Video Review: Paramore “Fake Happy”

An openmouthed Hayley stares at a tree and then puts her hands over eyes. She shakes her head and continues to look into the camera. Her image blurs as she considers walking then stops herself.

On a street in New York City, New York, she sits on a bench, facing a black railing. In a sequined silver and teal jumpsuit, she holds her ear to listen to the man playing a saxophone. Each person she passes has a bright yellow upside down smiley face emoji over their face. She runs her hand across the railing and views the crowd gathered at a fence.

She picks up a construction sign as two men work on the street. She skips on the sidewalk and dances in alley, using a garbage lid as prop. By the Brooklyn Bridge, people do push-ups and work out on treadmills. She throws her head back. People stare at her as she jumps on the sidewalk.

In the center of a park, people perform a flash mob. She waves her hands in front of a keyboard player. She walks through Times Square and laughs at the emojis displayed on the screens and billboards. She holds an upside down smiley emoji by her face.

Rating: 3/5

Hayley, in her sequined jumpsuit, is considered a sweet and upbeat person. However, her recent move to New York City, has proven to be a moody experience. She wants to be who she was back home — a hopeful dreamer who believed the best in everybody. So far, though, she thinks she would’ve been better off being a server at some diner in her Midwestern town rather an artist trying to make it big in the city.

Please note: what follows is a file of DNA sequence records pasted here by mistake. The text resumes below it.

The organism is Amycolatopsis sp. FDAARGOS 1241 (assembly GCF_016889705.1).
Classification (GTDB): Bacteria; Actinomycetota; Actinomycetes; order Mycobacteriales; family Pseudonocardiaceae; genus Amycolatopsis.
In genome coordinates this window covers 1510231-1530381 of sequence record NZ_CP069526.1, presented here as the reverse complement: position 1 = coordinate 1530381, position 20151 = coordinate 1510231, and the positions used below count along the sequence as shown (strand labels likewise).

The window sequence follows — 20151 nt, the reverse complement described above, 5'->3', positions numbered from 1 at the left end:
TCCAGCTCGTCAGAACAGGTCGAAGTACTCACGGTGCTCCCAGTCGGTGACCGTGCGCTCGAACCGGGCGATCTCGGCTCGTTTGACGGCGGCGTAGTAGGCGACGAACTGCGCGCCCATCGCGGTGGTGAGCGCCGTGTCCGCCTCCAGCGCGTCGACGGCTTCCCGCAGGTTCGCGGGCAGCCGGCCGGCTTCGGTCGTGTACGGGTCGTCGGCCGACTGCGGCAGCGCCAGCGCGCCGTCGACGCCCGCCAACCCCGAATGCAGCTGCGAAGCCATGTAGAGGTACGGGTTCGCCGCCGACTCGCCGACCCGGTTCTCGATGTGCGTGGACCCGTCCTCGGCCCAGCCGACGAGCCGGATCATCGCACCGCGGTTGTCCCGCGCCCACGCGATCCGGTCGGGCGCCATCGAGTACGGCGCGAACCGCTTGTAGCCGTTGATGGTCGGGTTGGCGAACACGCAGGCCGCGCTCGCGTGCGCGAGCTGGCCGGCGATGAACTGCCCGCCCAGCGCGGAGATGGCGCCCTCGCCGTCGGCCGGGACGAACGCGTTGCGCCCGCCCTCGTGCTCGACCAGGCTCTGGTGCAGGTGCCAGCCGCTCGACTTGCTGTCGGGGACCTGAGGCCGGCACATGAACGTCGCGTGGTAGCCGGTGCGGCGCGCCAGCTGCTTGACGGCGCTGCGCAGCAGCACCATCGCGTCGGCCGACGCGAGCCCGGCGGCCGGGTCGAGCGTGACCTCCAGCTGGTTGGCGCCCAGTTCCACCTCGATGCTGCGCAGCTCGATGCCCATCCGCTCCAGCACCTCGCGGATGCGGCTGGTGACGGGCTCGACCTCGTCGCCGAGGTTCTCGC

To get through the day, she dresses in some homemade outfits, designed for performance art pieces, and skips through New York City. Although people grin and say hello to her, she knows they are whispering to each other that she’s weird and mocking her behind her back.

The false sense of community among the artists cut into her self-esteem. She auditioned a performance art piece at a gallery and was reprimanded for her lack of professionalism. At an open mic night, they rolled her eyes at her poetry. Without a job, she traipses through the city, beaming as she plays the role of the peculiar wanderer. Inside, though, she stifles her tears and musters a smile. She knows is one of thousands in the city, clinging to broken dreams with nowhere else to go.

Director: Zac Farro Year: 2017

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Pam Avoledo Administrator
Pam Avoledo spends her time binge-watching classic teen dramas and stands firm in her pro-Leyton stance. She also received her journalism degree in 2006 from Oakland University. Her work has been published in the White Wall Review, Sledgehammer Lit , Greatest City Collective & 45 Magazine and forthcoming in Daily Drunk Mag\'s Kristofia anthology.

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